For more than 40 years, the Royal Columbian Hospital Foundation has had one goal: to serve the needs of the hospital community. That’s a daunting task under normal circumstances. RCH is the only hospital in B.C. with trauma, cardiac, neurosciences, high-risk maternity and a neonatal intensive care all on one site, drawing thousands of patients from across the region and province.
But with an unprecedented global health crisis, the foundation was facing a sudden and unexpected challenge this year—one that they met with their hallmark dedication and commitment.
“In a typical year, we spend a lot of time working with donors and the hospital to coordinate on projects that may be years in the making,” says Jeff Norris, foundation president and CEO.
“But in the spring, the hospital had to shift gears very fast. So, we said: what can we do to help, not over months or years, but in a matter of days or weeks. We were suddenly working at a much higher level of urgency.”
Norris says they took their early cues from regions that were hit hard in the early stages of the pandemic.
“We could look at Italy, for example, where hospitals were overwhelmed and health care workers were struggling and then build ideas that would help us manage better here.”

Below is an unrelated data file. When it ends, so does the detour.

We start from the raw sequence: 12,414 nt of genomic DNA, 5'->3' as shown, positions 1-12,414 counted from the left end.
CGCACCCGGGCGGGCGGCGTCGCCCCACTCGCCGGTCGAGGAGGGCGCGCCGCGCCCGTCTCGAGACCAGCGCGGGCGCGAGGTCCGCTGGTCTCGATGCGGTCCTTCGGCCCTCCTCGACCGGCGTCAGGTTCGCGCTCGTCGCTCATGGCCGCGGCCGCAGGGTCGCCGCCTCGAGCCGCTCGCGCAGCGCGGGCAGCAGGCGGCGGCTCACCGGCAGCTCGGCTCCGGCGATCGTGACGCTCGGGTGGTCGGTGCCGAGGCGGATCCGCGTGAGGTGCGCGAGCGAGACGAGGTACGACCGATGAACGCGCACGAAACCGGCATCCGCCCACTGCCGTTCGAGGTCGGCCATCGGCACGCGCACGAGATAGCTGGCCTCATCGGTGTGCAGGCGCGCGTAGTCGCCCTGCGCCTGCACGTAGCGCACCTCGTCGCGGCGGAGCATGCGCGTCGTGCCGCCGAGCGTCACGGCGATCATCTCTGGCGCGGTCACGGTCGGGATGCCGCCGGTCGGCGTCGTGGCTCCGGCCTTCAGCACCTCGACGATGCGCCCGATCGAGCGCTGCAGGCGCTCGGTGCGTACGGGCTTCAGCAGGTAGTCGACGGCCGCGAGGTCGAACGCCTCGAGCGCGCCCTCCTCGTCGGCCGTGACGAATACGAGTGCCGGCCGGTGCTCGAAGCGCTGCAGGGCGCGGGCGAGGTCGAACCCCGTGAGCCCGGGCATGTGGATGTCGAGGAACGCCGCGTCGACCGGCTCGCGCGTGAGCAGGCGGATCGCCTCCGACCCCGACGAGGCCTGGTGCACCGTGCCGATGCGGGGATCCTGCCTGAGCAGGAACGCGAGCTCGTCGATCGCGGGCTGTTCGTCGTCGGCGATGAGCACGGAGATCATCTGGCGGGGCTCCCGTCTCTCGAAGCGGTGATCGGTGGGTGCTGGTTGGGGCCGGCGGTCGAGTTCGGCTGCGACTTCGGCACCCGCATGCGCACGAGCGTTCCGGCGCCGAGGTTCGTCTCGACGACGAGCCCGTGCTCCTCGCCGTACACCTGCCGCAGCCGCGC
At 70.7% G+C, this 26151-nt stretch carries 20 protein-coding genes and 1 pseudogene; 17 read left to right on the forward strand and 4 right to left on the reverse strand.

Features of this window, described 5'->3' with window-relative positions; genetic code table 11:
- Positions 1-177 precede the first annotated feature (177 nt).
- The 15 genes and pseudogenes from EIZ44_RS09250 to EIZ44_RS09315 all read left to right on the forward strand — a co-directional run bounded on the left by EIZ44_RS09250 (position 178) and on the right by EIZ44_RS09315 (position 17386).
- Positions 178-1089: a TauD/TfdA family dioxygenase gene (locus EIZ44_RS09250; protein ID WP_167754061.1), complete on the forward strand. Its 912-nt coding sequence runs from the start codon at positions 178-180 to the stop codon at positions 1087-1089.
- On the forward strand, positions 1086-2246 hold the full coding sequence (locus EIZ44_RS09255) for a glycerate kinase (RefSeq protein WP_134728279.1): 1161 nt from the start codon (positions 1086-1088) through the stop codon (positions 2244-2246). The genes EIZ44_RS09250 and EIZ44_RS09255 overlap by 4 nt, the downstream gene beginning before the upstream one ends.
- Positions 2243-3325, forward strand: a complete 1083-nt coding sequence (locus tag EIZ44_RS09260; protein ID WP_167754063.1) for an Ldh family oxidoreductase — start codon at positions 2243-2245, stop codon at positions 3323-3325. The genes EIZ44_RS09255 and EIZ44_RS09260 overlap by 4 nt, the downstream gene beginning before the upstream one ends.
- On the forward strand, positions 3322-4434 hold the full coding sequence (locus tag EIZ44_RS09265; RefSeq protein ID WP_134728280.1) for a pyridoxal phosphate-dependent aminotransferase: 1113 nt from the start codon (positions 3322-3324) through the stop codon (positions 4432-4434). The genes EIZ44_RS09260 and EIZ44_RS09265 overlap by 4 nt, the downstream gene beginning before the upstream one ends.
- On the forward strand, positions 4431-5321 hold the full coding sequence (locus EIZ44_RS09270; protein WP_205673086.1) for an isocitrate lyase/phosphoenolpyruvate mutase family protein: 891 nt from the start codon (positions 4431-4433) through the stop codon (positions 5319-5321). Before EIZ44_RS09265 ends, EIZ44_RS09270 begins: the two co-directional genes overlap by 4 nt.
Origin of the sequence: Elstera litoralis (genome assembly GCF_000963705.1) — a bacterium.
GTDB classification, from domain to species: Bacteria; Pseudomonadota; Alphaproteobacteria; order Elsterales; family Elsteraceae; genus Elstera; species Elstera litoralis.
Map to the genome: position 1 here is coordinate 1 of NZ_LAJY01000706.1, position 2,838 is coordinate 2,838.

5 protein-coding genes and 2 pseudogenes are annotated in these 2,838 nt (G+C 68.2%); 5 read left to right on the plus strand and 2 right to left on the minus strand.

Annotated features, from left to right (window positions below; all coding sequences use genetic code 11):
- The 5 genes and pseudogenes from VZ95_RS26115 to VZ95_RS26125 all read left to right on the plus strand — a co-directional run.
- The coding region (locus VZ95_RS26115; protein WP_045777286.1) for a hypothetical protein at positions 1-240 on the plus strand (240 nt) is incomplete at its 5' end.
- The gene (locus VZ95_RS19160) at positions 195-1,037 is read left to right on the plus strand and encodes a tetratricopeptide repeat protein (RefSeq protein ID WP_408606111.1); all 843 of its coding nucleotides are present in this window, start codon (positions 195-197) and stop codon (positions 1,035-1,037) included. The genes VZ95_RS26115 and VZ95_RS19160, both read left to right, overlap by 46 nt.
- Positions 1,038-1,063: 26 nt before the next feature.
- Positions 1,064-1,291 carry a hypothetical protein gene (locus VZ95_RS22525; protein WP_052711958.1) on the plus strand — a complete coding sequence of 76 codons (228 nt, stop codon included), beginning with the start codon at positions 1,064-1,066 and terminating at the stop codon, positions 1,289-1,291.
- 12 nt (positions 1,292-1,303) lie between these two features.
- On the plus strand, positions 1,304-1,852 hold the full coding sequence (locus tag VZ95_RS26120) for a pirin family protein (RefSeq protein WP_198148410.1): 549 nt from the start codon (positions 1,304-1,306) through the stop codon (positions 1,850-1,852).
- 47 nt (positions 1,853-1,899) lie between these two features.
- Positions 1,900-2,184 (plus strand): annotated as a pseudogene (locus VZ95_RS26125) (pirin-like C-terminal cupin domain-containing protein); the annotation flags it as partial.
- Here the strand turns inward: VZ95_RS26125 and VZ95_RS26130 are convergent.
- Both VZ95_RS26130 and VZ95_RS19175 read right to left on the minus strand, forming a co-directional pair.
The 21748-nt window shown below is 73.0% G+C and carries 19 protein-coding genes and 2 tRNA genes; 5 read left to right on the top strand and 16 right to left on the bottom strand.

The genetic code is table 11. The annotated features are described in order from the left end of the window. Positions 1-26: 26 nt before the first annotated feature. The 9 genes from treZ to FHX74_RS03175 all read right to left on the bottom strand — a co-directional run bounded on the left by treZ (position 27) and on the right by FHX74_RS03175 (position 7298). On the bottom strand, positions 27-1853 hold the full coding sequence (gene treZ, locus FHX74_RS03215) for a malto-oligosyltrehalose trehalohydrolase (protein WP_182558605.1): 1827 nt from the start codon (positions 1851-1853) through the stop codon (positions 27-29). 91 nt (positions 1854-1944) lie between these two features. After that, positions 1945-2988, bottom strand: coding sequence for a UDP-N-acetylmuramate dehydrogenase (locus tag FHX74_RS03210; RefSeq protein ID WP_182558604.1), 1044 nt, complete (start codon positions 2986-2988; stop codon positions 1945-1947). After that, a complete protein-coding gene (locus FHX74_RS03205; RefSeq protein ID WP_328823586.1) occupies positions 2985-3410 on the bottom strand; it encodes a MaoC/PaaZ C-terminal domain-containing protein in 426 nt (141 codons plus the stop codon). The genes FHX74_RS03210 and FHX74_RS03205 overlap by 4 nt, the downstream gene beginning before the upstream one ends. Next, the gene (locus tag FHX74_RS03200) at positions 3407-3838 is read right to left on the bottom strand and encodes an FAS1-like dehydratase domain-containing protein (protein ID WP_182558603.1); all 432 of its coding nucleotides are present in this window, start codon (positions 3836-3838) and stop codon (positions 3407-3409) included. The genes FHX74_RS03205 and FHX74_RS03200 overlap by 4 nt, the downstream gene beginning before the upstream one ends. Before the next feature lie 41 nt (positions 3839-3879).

This involved both practical tasks—for example, helping to quickly source donor PPE from the community as supplies ran short—but also developing supports for front-line workers.
“On the one hand, we were asking: what does the hospital need today, what can we get in terms of equipment or supplies today. On the other hand, the question was very much: how do we take care of our staff?”
The community response to both sides of that coin has been incredible, says Norris.
“We saw some amazing things this year. Traditional donors stepping up and making gifts. Quick turn-around on urgent expenditures, equipment that would help in our ICU. Cutting edge investments, like a germ-killing robot for sanitization. But then we also had incredible support for our people: local companies stepping up to provide meals for staff, free coffee coming in every day. We partnered with taxi companies and car companies to cover transportation when public transit was limited, local hotels that were able to provide a place for staff who couldn’t risk exposure to family at home.”
There were also efforts to help coordinate neighbourly help—like residents mowing lawns for health care staff working long hours at the hospital, or a call-out for unused baby monitors that could help staff working with COVID-19 patients.
Another key success was a program that allowed the public to send messages to hospital staff through the foundation’s website.
Norris says that there’s plenty of work still ahead as the hospital continues to tackle both the pandemic and the normal health-care needs of the community, and he invites anyone interested in supporting the foundation to reach out now and in the coming months.
“This year has really shown us what we can do when we pull together.”
For more information, visit www.rchfoundation.com.